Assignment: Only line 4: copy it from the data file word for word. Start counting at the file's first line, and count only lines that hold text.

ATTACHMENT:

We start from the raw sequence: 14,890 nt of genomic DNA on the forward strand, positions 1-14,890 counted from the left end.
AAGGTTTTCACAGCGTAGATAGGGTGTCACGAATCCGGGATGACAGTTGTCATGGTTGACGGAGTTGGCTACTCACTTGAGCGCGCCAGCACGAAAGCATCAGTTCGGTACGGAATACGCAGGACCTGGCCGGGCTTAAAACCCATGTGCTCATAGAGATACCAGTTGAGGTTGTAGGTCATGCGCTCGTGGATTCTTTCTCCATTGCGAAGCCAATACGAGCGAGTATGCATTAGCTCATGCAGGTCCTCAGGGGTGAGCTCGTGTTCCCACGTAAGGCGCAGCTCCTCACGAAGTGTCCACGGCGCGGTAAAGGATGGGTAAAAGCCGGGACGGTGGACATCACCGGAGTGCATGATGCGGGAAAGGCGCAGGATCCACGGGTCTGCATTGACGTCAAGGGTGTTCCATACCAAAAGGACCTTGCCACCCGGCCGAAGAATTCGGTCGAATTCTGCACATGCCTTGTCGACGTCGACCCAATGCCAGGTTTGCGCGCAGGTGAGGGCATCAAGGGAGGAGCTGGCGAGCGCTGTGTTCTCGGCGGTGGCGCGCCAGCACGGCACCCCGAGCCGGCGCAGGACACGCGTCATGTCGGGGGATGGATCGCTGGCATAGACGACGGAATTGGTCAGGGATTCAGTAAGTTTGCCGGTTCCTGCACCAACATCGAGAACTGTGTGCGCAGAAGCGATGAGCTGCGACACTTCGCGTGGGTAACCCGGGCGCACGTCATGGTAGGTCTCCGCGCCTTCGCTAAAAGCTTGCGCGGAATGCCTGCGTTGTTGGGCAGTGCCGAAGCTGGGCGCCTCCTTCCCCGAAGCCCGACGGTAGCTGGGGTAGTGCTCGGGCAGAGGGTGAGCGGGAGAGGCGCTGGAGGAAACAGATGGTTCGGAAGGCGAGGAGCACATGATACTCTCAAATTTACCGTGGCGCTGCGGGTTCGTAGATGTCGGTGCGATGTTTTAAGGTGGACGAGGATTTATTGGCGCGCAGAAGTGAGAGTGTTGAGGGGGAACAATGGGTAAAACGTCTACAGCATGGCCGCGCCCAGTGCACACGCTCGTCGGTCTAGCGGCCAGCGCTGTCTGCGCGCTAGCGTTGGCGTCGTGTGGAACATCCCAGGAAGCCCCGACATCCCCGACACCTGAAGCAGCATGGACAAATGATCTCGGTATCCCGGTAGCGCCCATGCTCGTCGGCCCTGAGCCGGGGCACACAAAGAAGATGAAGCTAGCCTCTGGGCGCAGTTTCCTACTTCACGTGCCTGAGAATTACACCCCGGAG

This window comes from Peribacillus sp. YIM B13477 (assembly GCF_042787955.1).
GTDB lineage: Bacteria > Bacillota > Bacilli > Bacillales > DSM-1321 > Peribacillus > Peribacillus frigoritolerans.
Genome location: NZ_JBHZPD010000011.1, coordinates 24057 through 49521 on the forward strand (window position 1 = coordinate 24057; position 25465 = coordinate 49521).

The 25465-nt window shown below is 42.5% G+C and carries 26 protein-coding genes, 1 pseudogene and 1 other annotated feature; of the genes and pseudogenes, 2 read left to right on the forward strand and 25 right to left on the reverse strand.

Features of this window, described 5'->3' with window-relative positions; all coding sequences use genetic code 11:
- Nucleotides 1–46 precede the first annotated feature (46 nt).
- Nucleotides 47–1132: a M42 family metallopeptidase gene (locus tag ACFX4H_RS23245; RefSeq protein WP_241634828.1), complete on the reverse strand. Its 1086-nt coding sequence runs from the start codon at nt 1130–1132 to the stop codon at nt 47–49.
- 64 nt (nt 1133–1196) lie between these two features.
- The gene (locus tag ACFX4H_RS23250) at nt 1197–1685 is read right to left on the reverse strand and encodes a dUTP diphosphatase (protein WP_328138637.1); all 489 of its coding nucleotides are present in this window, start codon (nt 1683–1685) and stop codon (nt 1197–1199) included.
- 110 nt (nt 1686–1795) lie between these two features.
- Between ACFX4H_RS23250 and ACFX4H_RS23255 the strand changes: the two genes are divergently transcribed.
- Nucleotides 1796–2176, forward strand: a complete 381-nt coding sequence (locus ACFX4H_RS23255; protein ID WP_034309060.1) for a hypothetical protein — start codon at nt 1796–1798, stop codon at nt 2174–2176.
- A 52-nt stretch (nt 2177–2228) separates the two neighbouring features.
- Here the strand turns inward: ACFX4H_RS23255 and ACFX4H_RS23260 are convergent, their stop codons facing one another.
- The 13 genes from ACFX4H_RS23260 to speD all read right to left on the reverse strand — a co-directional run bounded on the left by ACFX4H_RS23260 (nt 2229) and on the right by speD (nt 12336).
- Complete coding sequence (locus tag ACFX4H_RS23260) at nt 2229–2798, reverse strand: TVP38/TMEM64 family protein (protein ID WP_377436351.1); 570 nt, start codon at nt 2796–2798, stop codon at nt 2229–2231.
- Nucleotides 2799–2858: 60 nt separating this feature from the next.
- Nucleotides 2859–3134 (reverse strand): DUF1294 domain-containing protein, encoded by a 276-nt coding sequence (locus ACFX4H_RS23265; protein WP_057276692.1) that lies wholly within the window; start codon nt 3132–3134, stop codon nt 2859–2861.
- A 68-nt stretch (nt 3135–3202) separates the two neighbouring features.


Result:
GTDB lineage: Bacteria > Bacillota > Bacilli > Bacillales > DSM-1321 > Peribacillus > Peribacillus frigoritolerans.